WTI Jumps After Surprise Distillates Draw, Production Plunges

A relatively volatile overnight session saw prices fade after API's surprise crude build, then ramp back on the back of nothing other than stocks levitating, only to fade back as OPEC predicted that fuel demand will remain “under pressure” during the second half of this year because of the ongoing economic fallout from the COVID-19 pandemic.

Anxiety over a second wave in China (and the US) is also weighing on sentiment this morning.

China’s shuttering of Beijing’s schools is a significant setback to the country’s recovery from the Covid-19 virus, and it could be a real blow to the petroleum demand recovery outlook, which had been improving,” said John Kilduff, a partner at Again Capital LLC.

API

  • Crude +3.857mm (-3.5mm exp)

  • Cushing -3.289mm

  • Gasoline +4.267mm (-2.2mm exp)

  • Distillates +919k (+3.1mm exp)

DOE

  • Crude +1.22mm (-3.5mm exp)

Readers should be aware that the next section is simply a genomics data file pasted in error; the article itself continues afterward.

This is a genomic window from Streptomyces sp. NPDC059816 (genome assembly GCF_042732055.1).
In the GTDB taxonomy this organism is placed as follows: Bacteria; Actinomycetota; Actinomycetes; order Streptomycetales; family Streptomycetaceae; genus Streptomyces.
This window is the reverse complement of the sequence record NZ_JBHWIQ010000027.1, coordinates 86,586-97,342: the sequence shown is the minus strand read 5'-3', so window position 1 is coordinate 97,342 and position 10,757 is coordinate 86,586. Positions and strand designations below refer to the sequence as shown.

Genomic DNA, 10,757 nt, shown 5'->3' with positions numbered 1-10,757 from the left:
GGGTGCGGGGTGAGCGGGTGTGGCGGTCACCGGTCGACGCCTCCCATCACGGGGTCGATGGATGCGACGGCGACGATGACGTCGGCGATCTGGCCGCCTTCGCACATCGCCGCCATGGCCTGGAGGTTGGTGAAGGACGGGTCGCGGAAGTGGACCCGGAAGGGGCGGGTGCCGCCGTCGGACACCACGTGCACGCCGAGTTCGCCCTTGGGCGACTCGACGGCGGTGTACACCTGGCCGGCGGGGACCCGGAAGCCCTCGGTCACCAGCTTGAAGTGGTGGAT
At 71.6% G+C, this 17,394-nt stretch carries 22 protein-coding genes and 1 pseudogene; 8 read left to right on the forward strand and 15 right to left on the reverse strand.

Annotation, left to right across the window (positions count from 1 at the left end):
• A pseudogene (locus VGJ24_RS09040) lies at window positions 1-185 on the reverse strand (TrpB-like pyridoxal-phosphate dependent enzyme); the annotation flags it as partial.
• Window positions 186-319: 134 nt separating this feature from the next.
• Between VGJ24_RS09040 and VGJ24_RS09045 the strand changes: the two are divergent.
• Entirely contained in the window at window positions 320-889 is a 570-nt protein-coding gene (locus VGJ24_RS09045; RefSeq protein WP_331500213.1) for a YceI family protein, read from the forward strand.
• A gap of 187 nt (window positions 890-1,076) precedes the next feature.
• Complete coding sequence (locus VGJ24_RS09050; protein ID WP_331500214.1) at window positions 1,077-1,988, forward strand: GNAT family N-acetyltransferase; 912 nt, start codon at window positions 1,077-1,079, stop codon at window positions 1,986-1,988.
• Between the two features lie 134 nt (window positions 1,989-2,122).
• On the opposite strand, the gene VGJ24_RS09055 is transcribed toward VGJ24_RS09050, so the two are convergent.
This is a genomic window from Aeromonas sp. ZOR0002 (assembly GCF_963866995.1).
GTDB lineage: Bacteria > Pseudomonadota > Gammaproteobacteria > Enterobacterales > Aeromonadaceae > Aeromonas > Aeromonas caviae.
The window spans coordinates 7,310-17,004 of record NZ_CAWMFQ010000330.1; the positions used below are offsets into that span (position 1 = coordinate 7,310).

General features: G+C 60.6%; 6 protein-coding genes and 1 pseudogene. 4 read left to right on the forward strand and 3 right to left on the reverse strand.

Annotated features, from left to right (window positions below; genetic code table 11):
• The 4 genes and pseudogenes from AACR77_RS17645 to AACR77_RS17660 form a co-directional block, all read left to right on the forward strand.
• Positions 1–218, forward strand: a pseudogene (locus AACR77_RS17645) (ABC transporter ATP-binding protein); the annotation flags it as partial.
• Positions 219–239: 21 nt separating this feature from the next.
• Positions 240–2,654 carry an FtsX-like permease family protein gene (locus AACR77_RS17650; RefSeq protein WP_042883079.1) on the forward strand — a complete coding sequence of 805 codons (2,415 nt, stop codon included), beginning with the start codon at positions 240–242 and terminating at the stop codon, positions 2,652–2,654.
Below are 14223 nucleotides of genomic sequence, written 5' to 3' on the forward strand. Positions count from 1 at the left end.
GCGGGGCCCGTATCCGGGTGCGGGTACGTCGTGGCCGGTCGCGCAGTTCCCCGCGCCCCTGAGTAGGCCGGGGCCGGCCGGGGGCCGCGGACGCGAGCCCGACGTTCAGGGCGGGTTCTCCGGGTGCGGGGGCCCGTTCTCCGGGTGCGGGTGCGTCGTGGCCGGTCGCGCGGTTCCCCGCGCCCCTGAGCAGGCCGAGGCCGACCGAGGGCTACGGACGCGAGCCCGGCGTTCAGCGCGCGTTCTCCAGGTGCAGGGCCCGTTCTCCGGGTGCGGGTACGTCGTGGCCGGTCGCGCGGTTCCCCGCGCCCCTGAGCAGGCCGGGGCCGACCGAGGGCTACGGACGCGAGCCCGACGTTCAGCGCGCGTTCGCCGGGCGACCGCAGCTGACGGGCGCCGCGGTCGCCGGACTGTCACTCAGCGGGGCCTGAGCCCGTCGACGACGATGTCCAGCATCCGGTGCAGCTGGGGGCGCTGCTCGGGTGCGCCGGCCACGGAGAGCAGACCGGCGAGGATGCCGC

• Cushing -2.608mm

  • Gasoline -1.666mm (-2.2mm exp)

  • Distillates -1.358mm (+3.1mm exp)

Distillates saw a surprise draw last week - the first in 11 weeks - as official EIA data showed a surprise crude build (albeit smaller than API had reported)...

Source: Bloomberg

Production numbers took a hit in today’s report, as expected, following the passage of Tropical Storm Cristobal through the Gulf of Mexico last week. Production fell by 600k b/d to its lowest since March 2018...

Source: Bloomberg

As Bloomberg's Julian Lee notes, an average of 465,000 barrels a day of the region’s crude production was shut-in during the week to June 12, according to the Bureau of Safety and Environmental Enforcement, as operators evacuated platforms and halted production. So you’ll need to factor that in before assessing any underlying change in production.

WTI was hovering around $37.50 ahead of the official DOE data and rallied back above $38 on the production drop, product draws...

 

Finally, Bloomberg Intelligence Energy Analyst Fernando Valle warns: "The easing of lockdowns should spur U.S. demand and potentially drive draws on inventories for gasoline. But consumption remains well below seasonal norms and faces further headwinds as states that opened early see a rise in hospitalizations and cities such as Houston contemplate containment measures."